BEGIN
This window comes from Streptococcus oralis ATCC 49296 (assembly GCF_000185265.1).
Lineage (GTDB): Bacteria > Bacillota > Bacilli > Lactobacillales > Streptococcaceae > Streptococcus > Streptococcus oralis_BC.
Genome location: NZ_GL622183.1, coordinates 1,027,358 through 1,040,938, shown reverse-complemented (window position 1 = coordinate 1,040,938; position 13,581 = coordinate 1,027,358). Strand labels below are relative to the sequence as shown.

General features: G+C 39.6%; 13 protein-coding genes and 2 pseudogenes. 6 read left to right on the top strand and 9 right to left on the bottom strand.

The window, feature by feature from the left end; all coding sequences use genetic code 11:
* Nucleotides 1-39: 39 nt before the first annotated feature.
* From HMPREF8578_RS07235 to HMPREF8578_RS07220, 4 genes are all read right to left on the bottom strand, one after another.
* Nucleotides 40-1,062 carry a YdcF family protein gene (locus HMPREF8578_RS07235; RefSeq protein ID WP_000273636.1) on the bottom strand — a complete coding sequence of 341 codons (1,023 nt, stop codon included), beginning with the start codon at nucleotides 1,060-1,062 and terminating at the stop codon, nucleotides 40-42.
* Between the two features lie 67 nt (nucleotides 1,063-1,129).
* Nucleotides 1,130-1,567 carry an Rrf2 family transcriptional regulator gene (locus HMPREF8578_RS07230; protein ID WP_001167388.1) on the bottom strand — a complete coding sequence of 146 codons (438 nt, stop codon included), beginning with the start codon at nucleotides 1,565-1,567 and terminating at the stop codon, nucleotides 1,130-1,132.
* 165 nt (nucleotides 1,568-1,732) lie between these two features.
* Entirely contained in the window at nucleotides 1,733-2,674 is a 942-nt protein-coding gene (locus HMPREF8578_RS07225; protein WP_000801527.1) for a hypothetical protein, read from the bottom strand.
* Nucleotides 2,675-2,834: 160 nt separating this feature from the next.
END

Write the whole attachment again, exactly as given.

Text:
This window comes from Streptococcus oralis ATCC 49296 (assembly GCF_000185265.1).
Lineage (GTDB): Bacteria > Bacillota > Bacilli > Lactobacillales > Streptococcaceae > Streptococcus > Streptococcus oralis_BC.
Genome location: NZ_GL622183.1, coordinates 1,027,358 through 1,040,938, shown reverse-complemented (window position 1 = coordinate 1,040,938; position 13,581 = coordinate 1,027,358). Strand labels below are relative to the sequence as shown.

General features: G+C 39.6%; 13 protein-coding genes and 2 pseudogenes. 6 read left to right on the top strand and 9 right to left on the bottom strand.

The window, feature by feature from the left end; all coding sequences use genetic code 11:
* Nucleotides 1-39: 39 nt before the first annotated feature.
* From HMPREF8578_RS07235 to HMPREF8578_RS07220, 4 genes are all read right to left on the bottom strand, one after another.
* Nucleotides 40-1,062 carry a YdcF family protein gene (locus HMPREF8578_RS07235; RefSeq protein ID WP_000273636.1) on the bottom strand — a complete coding sequence of 341 codons (1,023 nt, stop codon included), beginning with the start codon at nucleotides 1,060-1,062 and terminating at the stop codon, nucleotides 40-42.
* Between the two features lie 67 nt (nucleotides 1,063-1,129).
* Nucleotides 1,130-1,567 carry an Rrf2 family transcriptional regulator gene (locus HMPREF8578_RS07230; protein ID WP_001167388.1) on the bottom strand — a complete coding sequence of 146 codons (438 nt, stop codon included), beginning with the start codon at nucleotides 1,565-1,567 and terminating at the stop codon, nucleotides 1,130-1,132.
* 165 nt (nucleotides 1,568-1,732) lie between these two features.
* Entirely contained in the window at nucleotides 1,733-2,674 is a 942-nt protein-coding gene (locus HMPREF8578_RS07225; protein WP_000801527.1) for a hypothetical protein, read from the bottom strand.
* Nucleotides 2,675-2,834: 160 nt separating this feature from the next.